So. “Behind the Scenes at the Museum”. It begins with Ruby Lennox’s conception, and unravels time and memory by tracing the matriarchial line through Ruby, to her mother Bunty, to her mother Nell, to her mother Alice. Surrounding them are the other women and menfolk which make up the family – vivid pictures of boys going to war (and not coming back), creepy identical twins and all the levels of relationships between unhappy and ecstatic.

I don’t want to reveal too much about the story, as usual, but if I were to describe it it would be bleak and depressing. It runs through both world wars and numerous family disasters. Ruby advises quite near the beginning that family members are prone to getting run over or blown up. I think this device keeps the story from getting too heavy – we know well in advance who will die an untimely death, and snippets of information are fed to us from Ruby all the way through the book. This keeps the shocks to a minimum while managing to maintain an, admittedly, dark comic tone.

I found “Behind the Scenes at the Museum” fascinating. For some people it may be a bit too ‘lady heavy’ as the main characters are all women. There are also plenty of men, but inevitably they’re unsuitable husbands or they get blown up/run over while doing daft things. I’m not a raving feminist at all, but the story made me proud to be female, in a weird way.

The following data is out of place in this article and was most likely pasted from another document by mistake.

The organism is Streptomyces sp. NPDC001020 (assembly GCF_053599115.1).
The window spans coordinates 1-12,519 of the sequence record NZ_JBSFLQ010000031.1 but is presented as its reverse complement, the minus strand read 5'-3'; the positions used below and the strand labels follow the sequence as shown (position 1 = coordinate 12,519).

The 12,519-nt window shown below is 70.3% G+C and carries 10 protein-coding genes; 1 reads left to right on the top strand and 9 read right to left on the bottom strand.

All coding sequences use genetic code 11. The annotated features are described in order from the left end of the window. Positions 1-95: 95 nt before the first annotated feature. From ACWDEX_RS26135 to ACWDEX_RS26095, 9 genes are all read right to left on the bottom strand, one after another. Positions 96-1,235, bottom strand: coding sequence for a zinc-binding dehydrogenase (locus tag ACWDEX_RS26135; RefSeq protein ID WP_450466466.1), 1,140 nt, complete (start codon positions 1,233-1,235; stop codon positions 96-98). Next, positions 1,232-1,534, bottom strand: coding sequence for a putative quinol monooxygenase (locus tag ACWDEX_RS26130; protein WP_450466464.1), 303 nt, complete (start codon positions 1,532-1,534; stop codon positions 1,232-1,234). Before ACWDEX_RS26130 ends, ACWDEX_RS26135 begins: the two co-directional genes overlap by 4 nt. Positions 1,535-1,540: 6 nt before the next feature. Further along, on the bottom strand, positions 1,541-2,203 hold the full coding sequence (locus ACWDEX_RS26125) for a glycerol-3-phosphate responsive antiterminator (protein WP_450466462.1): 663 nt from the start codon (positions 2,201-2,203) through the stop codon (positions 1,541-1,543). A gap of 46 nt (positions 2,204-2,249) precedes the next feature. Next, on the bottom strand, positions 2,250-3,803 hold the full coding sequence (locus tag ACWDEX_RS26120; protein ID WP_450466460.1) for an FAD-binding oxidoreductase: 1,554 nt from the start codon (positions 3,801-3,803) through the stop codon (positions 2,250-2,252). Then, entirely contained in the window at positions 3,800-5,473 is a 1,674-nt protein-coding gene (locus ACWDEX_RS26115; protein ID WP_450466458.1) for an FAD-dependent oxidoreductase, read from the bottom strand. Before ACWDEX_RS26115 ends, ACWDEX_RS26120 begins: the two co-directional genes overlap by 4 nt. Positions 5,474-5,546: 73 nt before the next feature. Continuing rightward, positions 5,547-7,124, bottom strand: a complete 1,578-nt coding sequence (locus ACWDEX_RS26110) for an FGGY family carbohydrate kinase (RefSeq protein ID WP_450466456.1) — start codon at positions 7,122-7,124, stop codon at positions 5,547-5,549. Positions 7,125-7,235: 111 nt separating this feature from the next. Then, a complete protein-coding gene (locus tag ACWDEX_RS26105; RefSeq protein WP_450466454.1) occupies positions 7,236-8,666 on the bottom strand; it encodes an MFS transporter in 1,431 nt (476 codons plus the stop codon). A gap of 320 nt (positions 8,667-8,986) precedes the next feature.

Ruby is undeniably the protaganist, but it’s amazing how her family history spirals back from itself for generations. The same mistakes are made, the same awkward situations to get into and the same personality characteristics crop up again and again. When I finished it, the first thing I wanted to do was trace my own family history – dig out genealogy charts, old photographs and keepsakes to see if history does repeat itself and what makes me, me. That sounds a bit cheesy, but I’ll bet that most people who read this feel the same way.

On another note, my friend Mrs D introduced me to the best website ever. No, not that one. It’s called Read it Swap it, and revolves around a kind of global library. You put a list on there of books that you want to get rid of, using their handy ISBN database, then other people look at your list and choose something if they like it. Then, you get notified and choose something of theirs. You send your book, they send yours and voila – you get rid of that book you were never going to read again and gain a shiny new one for the price of postage. Genius. You do have to trust people but there’s a pretty robust feedback mechanism so if you do have a problem the admins will help out. It won’t get you a book back but at least it won’t happen to you or anyone else, again. It’s especially brilliant for me as I have about fifty books I’ll never read again (“The Manny”, anyone?) and am obviously reluctant to spend £6.99 a week on a book that I will more than likely read once before relegating to a bookshelf. Also, the people on the site are lovely, lovely people. There’s an ‘Introduction for New Members’ section on the forum, so I introduced myself and talked about my Challenge. I got dozens of replies, and loads of requests to swap, in a matter of hours. Everyone’s supportive, helpful and most useful of all – book lovers!